Liberty Equality Fashion
The Women Who Styled the French Revolution
The forgotten story of how three women dazzled the world with their radical style and transformed the fashion of the French Revolution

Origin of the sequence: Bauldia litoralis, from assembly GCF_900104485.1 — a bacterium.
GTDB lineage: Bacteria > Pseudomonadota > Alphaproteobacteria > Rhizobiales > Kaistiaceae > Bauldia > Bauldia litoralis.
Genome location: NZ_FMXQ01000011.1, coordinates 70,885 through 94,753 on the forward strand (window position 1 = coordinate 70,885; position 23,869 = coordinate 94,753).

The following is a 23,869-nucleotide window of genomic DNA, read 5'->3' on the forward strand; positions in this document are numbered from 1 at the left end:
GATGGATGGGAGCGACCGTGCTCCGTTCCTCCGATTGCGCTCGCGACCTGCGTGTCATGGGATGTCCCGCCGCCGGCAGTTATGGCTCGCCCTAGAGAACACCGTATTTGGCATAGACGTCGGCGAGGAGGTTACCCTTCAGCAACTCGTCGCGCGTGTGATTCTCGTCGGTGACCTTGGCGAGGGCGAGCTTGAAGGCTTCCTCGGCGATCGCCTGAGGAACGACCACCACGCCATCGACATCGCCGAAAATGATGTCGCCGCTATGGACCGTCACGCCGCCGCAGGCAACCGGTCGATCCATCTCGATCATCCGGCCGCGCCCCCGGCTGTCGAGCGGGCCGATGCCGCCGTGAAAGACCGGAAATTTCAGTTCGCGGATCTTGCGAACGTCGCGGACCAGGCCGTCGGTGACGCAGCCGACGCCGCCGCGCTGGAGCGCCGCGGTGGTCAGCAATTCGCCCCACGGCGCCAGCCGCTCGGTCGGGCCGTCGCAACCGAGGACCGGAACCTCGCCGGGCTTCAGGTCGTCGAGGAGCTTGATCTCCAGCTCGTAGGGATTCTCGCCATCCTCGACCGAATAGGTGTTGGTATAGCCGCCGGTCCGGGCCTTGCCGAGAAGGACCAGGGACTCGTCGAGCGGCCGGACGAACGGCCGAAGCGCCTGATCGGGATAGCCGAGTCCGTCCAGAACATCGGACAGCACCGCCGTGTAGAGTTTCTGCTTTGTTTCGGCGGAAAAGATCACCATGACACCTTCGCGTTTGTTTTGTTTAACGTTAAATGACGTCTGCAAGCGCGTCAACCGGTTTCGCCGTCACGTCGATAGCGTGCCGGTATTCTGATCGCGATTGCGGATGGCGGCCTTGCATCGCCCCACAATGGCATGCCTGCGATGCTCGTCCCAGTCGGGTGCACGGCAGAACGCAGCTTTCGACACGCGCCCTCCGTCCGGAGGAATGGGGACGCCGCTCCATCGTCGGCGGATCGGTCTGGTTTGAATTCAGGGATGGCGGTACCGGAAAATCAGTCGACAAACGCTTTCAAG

Joséphine Bonaparte, future consort of Napoléon; Térézia Tallien, the most beautiful woman in Europe; and Juliette Récamier, muse of intellectuals, cast off the rigid clothing regime of the past. Overcoming forced marriages and imprisonment during the Terror, they became the first self-made fashion celebrities. From one year to the next, the Three Graces led a rebellion against corsets, petticoats and enormous skirts. Their flowing garments not only embodied freedom for modern women but also marked the emergence of global capitalism, shopping culture and the rise of powerful style influencers. Joséphine combined the style of Black women from her Caribbean childhood with garments from India and Kashmir to fuse cultures and bend gender rules. Her best friend and style collaborator, Térézia, celebrated the female body and her own erotic independence. Juliette pioneered a radical minimalism, posing for portraits in pure-white, virginal gowns. After the French Revolution, a conservative reaction would keep women “buttoned up” for two centuries, making the fashion-forward story of the Three Graces even more resonant today.